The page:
“RALEIGH, N.C., May 23, 2017 — Use of light to alter the conductivity of semiconductor material could provide a new way to control cell behavior on semiconductors used for bioelectronics. The approach draws on persistent photoconductivity, a phenomenon that causes some materials to become much more conductive when light is shined on them. When conductivity in these materials is elevated, the charge at the surface of the material increases. The escalation in surface charge can be used to direct cells to adhere to the material’s surface.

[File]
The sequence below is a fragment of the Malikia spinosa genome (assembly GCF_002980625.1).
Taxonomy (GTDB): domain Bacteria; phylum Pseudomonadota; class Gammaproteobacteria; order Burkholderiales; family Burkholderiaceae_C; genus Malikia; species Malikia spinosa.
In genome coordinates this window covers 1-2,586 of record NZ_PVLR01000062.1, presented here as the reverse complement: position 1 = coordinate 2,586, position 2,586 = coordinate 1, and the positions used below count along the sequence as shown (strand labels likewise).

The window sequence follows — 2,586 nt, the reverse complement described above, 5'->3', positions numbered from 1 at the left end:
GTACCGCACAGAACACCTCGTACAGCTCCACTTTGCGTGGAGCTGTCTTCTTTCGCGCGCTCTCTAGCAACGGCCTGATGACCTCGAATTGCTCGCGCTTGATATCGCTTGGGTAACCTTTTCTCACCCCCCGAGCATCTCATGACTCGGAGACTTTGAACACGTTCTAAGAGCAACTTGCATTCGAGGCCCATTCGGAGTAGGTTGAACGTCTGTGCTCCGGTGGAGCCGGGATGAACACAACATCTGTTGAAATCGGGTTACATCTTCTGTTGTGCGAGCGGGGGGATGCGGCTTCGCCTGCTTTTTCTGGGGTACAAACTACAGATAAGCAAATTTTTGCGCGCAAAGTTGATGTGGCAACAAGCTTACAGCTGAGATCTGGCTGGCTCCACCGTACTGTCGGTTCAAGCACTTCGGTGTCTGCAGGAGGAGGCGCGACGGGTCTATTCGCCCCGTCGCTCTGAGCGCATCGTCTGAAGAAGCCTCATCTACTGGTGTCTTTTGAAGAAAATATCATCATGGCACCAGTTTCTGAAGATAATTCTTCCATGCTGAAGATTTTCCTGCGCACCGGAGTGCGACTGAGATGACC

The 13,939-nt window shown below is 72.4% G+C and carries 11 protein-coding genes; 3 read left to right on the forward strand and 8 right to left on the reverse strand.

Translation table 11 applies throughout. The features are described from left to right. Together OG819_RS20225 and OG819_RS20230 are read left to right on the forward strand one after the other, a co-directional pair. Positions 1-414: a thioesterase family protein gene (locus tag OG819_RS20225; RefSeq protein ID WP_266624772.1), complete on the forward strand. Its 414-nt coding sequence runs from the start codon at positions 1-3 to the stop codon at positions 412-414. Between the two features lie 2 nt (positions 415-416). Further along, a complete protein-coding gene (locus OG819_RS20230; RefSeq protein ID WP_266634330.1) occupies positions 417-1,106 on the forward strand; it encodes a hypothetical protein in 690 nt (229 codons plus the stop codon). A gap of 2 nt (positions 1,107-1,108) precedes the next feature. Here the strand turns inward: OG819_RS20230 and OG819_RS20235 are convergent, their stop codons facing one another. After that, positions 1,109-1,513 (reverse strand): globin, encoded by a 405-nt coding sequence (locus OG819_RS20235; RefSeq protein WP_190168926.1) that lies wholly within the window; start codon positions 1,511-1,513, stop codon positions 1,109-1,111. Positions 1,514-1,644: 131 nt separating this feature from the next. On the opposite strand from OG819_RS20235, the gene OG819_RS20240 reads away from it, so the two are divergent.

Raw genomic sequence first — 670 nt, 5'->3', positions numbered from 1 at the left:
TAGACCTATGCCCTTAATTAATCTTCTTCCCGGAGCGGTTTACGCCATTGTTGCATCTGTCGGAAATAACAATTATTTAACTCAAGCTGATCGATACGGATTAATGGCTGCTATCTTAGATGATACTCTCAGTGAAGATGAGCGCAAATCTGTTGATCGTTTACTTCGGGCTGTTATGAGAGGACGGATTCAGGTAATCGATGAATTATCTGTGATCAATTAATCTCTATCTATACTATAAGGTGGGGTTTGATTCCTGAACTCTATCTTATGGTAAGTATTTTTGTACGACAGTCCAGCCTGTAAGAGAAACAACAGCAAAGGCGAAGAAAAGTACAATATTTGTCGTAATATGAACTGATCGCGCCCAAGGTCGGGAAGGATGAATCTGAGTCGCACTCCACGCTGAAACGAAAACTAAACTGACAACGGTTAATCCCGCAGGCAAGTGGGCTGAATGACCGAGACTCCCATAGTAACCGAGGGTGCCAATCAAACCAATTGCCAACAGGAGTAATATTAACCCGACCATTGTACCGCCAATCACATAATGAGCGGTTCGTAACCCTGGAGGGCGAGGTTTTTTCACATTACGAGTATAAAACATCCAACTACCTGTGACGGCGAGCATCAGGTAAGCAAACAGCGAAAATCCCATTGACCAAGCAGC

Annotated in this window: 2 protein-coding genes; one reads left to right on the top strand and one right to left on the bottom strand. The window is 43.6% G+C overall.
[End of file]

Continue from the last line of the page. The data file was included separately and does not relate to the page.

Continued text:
This image illustrates changes in photocurrent before and after exposure to UV light. Persistent photoconductivity is demonstrated even hours after the UV light has been turned off. This is illustrated by the pictograms showing charge carriers that come into contact with cells at the interface during in vitro experiments. Courtesy of Albena Ivanisevic.
Researchers at North Carolina State University used gallium nitride (GaN), a […]